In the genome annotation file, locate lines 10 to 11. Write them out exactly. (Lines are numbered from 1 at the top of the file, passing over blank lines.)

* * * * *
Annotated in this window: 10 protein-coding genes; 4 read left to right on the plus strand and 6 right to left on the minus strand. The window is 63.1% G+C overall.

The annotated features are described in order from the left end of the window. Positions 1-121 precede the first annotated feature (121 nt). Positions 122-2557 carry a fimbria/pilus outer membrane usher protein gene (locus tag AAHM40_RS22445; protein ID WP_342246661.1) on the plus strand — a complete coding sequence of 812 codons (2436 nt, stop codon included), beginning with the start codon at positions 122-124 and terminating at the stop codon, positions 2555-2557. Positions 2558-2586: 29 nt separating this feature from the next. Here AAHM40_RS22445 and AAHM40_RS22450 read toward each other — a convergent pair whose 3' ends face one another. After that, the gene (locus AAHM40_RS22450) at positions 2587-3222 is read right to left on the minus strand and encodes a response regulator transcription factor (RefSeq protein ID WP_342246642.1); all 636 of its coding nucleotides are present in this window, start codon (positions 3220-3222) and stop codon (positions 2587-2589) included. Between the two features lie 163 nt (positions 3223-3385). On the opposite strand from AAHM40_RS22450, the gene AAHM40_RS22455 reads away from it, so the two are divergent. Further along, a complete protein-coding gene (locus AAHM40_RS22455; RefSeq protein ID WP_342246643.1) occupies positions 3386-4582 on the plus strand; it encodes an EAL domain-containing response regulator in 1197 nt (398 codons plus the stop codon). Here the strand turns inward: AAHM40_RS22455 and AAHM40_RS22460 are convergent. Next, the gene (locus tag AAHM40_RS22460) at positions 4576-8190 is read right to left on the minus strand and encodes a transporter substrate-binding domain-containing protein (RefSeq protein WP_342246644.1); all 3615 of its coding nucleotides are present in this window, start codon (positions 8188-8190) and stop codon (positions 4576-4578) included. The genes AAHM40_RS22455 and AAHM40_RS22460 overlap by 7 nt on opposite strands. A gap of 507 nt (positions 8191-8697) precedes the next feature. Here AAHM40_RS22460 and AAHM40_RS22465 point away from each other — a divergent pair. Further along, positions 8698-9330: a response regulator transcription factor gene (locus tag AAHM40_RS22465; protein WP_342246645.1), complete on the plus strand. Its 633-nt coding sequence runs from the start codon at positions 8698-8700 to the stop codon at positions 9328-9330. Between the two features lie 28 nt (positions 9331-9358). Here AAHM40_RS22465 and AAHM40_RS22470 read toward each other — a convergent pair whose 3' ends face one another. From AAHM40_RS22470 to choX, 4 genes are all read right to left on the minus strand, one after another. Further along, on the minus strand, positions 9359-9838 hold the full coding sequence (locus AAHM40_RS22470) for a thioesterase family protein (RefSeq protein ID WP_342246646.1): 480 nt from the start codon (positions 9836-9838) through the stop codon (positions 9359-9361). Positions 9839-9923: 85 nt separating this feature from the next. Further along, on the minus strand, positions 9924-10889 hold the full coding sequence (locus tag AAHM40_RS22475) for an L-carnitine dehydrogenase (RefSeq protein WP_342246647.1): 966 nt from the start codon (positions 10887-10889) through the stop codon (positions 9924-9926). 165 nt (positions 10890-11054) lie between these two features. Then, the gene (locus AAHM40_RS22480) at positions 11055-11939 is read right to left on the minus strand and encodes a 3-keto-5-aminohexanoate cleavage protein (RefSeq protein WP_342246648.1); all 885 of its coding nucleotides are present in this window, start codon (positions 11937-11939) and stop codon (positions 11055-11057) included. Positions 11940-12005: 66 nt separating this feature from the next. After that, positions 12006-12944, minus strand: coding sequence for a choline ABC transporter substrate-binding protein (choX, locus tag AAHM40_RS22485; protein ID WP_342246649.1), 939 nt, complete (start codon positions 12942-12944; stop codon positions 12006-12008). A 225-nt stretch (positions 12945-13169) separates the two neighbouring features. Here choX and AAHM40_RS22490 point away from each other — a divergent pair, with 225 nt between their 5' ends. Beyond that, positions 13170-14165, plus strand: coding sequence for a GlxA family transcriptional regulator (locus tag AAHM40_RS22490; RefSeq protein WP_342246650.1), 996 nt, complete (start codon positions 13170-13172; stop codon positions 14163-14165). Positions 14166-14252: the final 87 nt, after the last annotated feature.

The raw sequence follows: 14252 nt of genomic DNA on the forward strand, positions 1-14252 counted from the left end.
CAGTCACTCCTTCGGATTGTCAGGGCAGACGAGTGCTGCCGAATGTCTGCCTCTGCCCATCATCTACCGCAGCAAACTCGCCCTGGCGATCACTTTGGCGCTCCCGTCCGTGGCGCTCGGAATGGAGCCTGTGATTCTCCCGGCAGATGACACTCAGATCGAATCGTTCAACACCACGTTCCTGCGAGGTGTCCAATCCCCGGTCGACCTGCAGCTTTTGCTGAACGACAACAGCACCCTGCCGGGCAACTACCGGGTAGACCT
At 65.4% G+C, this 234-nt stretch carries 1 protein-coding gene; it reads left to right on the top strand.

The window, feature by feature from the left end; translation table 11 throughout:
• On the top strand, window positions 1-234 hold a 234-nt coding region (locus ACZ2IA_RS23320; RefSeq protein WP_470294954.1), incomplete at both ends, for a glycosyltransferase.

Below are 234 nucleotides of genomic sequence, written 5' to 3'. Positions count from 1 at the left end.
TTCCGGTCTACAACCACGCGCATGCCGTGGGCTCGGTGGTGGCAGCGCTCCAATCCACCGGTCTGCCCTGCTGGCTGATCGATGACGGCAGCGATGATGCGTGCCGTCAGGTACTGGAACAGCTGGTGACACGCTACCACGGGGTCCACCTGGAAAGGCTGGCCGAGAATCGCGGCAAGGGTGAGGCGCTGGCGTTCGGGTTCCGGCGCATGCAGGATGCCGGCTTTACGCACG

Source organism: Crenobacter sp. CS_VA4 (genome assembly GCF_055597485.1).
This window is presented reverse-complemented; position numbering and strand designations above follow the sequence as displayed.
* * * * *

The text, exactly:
Source organism: Crenobacter sp. CS_VA4 (genome assembly GCF_055597485.1).
This window is presented reverse-complemented; position numbering and strand designations above follow the sequence as displayed.